Deforestation in Brazil jumped 67 percent in the first seven months of the year, according to preliminary data from the Brazilian space agency whose work is being attacked by the government of far-right president Jair Bolsonaro.
The satellite monitoring system set up by Brazil’s National Institute for Space Research (INPE) recorded at the end of July the destruction of 4699 km2 of tropical forest, compared to 2810 km2 during the same period of 2018.
In July alone, 2255 km2 of Amazon rainforest disappeared, almost the size of Luxembourg and more than three times more than in July 2018 (597 km2), figures published online by INPE .
Having come to power in January, Jair Bolsonaro pledged to promote the development of the Amazon by opening it more to agricultural and mining investments. He promised to relax the environmental regulations put in place by his predecessors and to reduce the fines imposed on loggers and farmers who violate them.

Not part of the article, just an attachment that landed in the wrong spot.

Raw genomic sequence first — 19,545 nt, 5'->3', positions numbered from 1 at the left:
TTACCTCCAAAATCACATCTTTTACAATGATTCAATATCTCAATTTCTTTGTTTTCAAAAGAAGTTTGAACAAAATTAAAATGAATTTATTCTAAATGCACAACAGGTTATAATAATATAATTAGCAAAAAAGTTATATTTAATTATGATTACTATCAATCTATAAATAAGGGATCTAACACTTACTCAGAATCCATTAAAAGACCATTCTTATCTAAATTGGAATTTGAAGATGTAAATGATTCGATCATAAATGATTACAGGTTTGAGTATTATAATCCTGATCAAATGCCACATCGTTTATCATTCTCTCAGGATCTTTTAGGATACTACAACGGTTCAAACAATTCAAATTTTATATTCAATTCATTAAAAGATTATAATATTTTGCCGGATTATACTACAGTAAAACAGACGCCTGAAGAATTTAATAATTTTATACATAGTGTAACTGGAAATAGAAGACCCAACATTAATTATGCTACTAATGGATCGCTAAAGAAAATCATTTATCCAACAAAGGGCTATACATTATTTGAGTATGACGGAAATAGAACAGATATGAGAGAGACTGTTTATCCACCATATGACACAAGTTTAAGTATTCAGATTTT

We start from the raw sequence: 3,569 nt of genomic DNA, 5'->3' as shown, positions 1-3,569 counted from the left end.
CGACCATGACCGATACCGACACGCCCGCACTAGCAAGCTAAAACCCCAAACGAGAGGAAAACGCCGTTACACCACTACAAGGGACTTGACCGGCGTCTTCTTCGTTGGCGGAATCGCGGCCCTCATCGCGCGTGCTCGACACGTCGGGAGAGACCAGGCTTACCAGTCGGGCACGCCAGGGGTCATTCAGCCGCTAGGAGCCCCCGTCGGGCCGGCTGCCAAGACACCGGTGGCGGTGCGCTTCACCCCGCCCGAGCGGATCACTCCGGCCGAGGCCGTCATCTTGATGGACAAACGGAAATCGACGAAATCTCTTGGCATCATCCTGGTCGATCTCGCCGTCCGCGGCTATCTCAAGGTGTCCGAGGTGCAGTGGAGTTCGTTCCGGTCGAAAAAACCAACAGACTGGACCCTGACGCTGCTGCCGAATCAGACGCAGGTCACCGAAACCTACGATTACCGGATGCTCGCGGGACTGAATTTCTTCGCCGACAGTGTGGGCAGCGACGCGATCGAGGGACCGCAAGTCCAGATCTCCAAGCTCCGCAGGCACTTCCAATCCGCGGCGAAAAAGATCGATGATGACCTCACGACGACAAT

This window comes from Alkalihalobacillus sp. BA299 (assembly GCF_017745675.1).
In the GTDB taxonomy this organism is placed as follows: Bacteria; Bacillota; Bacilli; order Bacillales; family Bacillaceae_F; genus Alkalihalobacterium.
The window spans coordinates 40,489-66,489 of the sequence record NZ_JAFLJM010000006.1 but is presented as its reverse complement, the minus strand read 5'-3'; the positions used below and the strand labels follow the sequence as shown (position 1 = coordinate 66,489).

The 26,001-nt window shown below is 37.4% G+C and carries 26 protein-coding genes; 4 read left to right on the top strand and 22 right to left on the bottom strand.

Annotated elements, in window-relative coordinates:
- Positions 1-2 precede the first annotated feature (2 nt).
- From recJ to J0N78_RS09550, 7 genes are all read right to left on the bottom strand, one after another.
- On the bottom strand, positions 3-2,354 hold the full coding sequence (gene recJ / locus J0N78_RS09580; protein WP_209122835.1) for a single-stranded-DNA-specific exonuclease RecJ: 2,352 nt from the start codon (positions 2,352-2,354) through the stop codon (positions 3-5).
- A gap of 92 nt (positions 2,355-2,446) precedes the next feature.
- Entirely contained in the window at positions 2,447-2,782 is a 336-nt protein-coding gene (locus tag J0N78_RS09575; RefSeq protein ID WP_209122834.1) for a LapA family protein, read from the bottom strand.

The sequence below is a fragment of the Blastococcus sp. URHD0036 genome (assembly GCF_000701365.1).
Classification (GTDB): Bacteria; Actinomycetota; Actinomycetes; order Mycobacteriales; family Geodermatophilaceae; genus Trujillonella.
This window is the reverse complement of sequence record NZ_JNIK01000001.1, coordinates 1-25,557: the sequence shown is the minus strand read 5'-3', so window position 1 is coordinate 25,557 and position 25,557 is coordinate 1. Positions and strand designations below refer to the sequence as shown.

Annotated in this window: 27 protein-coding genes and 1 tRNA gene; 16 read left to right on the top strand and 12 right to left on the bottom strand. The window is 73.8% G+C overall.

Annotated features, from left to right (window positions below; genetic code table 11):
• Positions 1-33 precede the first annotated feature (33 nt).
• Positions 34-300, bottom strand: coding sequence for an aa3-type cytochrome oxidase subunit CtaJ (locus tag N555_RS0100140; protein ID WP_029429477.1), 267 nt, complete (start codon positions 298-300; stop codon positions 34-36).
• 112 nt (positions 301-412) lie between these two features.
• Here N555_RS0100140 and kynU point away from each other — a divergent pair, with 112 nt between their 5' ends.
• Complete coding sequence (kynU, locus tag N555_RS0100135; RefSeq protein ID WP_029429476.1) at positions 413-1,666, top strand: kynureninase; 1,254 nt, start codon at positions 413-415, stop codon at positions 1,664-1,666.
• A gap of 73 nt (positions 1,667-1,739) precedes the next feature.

President Bolsonaro violently attacked data provided by the INPE , whose director dismissed him Friday, accusing him of lying to the detriment of the interests of Brazil.
The space agency defends the accuracy of its data. Ricardo Galvao, the dismissed director of INPE, said Saturday that he will continue to defend the work of his agency, which notes an “undeniable” peak of deforestation.
Retired colonel, Darcton Policarpo Damiao, was appointed on Monday to replace him as head of the INPE.
The Amazon rainforest, the largest carbon sink in the world, is 60% in the territory of Brazil, which is a key country in the fight against climate change.
As our second lead editor, Eila Vandyke provides guidance on the stories Liist Studio reporters cover. She has been instrumental in making sure the content on the site is clear and concise for our readers. Eila received a BA and and MA from the University of Central Arkansas. She has previously worked for the Huffington Post and The Hill.